This morning I was listening to the radio as I was getting dressed, and I heard a mom talking about the grief of having her son serving in the war. The day to day worry, concern and fear of knowing that each and every day he and so many others put their lives on the line, to protect us. Yet, so many around her and others like her, are oblivious to her pain, to her grief even to the point of making light of her and her families sacrifice and why her son chose to serve.
There is a name for this type of grief, 'disenfranchised grief.' This type of grief comes as a result of a societal perception of what is grieved and who can grieve. The reasons are: 1.) the relationship is not recognized - this may be a neighbor, friend, classmate, coworker, lover or significant other, etc., someone that society does not believe has the 'right' to grieve. 2.) The loss is not recognized - suicide, there was loss of innocence as a result of their death, death due to addiction or lifestyle choices, prolonged illness, and even pet loss, are just some of the examples. 3.) The griever is not recognized - these are the ones society feels are too old, too young, or mentally and physically challenged, and believe are unable to comprehend what is happening; these are also the families of Alzheimer's and terminally ill patients, and others whose grief is a constant part of their life due to the physical disability of a loved one, as well as a host of many other types of losses.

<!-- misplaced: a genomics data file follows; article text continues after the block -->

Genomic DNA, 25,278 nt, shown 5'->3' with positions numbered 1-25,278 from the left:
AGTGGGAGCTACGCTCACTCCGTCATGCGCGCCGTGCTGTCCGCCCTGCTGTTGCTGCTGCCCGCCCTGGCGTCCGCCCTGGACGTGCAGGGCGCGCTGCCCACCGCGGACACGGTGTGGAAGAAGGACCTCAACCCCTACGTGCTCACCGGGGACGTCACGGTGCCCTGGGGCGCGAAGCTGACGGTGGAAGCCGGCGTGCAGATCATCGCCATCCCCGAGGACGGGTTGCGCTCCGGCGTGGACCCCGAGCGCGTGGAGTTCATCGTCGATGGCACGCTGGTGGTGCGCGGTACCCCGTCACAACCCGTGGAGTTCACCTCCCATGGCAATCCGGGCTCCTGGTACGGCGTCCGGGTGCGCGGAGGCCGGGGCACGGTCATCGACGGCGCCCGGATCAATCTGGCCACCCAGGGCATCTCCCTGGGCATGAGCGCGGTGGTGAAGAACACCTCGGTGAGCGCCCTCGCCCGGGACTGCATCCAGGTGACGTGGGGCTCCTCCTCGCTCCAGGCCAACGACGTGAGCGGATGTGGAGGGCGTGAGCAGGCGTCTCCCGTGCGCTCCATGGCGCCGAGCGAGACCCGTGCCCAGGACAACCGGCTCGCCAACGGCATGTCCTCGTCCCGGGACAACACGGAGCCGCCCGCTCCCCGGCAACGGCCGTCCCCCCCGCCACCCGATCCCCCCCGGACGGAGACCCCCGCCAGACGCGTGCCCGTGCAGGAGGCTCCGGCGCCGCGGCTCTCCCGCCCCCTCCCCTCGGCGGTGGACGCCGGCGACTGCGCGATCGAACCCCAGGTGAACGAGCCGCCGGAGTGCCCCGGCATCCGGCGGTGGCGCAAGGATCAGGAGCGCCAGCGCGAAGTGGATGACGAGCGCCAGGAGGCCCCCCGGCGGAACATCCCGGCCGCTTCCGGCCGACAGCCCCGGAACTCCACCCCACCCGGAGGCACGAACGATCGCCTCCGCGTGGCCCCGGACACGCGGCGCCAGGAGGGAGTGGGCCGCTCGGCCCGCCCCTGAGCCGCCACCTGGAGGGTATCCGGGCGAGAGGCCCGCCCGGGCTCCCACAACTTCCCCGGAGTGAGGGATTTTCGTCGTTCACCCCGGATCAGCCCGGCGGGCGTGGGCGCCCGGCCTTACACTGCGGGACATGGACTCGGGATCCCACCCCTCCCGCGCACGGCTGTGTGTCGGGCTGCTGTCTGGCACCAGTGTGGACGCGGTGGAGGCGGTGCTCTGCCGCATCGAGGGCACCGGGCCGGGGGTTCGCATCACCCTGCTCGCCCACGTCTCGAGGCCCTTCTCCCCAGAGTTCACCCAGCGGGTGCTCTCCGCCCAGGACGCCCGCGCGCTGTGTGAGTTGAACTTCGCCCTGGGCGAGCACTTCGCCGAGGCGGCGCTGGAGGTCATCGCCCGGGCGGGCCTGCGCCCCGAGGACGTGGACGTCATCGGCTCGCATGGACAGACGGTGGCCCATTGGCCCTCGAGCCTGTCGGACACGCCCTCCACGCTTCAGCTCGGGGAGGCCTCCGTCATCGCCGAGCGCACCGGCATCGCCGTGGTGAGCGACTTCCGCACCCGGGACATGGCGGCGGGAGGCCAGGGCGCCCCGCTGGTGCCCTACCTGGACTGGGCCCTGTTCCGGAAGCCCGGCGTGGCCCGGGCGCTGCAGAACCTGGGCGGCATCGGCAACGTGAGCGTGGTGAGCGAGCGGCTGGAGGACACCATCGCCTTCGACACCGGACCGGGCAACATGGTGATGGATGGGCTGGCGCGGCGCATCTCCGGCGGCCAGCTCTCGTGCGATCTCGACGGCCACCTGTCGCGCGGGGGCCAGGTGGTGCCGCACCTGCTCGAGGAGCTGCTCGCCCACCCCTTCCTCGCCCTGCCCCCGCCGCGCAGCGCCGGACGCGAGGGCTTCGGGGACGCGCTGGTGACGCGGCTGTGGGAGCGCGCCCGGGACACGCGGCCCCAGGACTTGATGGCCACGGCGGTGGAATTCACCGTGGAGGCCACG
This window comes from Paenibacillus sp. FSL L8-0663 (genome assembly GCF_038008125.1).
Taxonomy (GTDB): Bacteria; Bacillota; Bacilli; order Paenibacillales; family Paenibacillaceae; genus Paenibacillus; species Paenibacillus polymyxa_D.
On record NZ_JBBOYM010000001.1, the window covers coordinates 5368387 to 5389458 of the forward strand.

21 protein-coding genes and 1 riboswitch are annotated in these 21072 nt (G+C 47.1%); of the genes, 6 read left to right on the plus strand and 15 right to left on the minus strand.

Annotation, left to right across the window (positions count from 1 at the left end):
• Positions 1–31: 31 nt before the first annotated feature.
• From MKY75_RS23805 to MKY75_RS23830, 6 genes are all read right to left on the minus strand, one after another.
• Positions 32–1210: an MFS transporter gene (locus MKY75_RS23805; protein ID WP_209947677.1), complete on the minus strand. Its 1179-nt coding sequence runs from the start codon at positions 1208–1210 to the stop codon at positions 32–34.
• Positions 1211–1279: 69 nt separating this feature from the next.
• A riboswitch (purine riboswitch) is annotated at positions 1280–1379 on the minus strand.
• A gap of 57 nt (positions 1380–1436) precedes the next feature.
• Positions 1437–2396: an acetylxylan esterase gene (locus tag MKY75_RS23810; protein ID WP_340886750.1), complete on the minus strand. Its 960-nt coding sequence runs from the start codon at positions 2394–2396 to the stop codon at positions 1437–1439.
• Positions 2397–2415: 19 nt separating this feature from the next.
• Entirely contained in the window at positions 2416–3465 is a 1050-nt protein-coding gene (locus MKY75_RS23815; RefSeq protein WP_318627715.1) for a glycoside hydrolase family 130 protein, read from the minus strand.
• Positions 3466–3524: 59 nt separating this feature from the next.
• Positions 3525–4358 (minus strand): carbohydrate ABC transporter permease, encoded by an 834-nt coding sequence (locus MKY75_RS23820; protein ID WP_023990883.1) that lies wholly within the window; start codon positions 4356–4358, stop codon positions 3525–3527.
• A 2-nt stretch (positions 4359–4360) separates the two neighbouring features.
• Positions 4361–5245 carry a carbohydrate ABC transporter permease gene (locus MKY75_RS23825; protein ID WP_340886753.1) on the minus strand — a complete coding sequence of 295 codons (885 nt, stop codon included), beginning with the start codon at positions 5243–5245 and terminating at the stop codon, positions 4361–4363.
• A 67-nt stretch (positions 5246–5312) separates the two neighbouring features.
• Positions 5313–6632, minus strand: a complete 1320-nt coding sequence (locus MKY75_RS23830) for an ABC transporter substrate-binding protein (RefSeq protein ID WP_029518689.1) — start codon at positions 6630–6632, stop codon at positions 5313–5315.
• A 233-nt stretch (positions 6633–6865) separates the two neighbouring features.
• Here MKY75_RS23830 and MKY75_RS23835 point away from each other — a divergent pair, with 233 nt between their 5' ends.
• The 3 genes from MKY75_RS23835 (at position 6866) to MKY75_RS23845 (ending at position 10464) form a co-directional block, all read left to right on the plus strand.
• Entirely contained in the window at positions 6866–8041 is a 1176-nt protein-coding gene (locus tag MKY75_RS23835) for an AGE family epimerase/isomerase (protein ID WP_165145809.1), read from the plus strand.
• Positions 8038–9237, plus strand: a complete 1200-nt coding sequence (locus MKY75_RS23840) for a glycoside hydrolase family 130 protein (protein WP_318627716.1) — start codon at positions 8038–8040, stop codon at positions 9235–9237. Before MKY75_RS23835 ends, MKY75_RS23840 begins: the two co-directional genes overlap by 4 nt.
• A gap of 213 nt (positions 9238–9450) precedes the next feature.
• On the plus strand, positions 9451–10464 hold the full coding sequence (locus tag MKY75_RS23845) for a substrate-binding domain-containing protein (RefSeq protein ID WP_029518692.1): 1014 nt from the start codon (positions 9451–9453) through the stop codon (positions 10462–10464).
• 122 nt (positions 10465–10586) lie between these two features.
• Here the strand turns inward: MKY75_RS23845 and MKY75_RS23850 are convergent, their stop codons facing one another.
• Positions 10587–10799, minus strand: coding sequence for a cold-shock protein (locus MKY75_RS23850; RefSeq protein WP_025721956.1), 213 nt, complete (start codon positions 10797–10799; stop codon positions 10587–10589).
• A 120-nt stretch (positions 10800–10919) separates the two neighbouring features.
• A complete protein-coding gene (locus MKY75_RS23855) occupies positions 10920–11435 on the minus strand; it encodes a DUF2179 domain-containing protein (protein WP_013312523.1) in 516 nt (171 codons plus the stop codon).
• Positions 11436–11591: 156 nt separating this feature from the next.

Why do I bring this up? My grief is understood, my loss tangible, people sympathize and empathize with me and my family. One day we had Rachel, the next, she was gone, it was a tragedy that others relate to, that 'society' accepts and acknowledges. We were comforted, we were allowed to mourn, we were given a time to be bereaved, our loss was real, painful, unbelievable. They recognized our relationship, the loss, and us a grievers, all the criteria was met for what was perceived as people who had the right to express their emotions, their feelings and their pain. But what of the others, those who are not comforted, those who are left on the fringe of our compassion, who are left to grieve alone.
Today, I was asked to speak at a local parish, to briefly share my story, and how the diocese through the help of many of its agencies, helped me and others, in our hour of need; and how through their continued generosity could continue to do so. I was there for all three of their Masses, and had the privilege of speaking to some of them afterwards. Many thanked me for coming, others expressed their sympathy, and still others acknowledged the work that the diocese does, and so on. After the second Mass, a mother came up to me and asked me to pray for her son. He is very much alive, but is currently in prison, and will be appearing before the judge this coming week, at that time the decision will be made to either release him or prolong his sentence. No, I do not know why he is in prison, nor do I want to know, but as I listened to her earnest plea for my prayers, I realized that this mother was grieving. Yet another example of an unrecognized grief. Here was a mother very much in pain, who could no more control what was happening to her son, than any of us can control the weather. This is another form of grief that society definitely does not recognize, nor wants to acknowledge.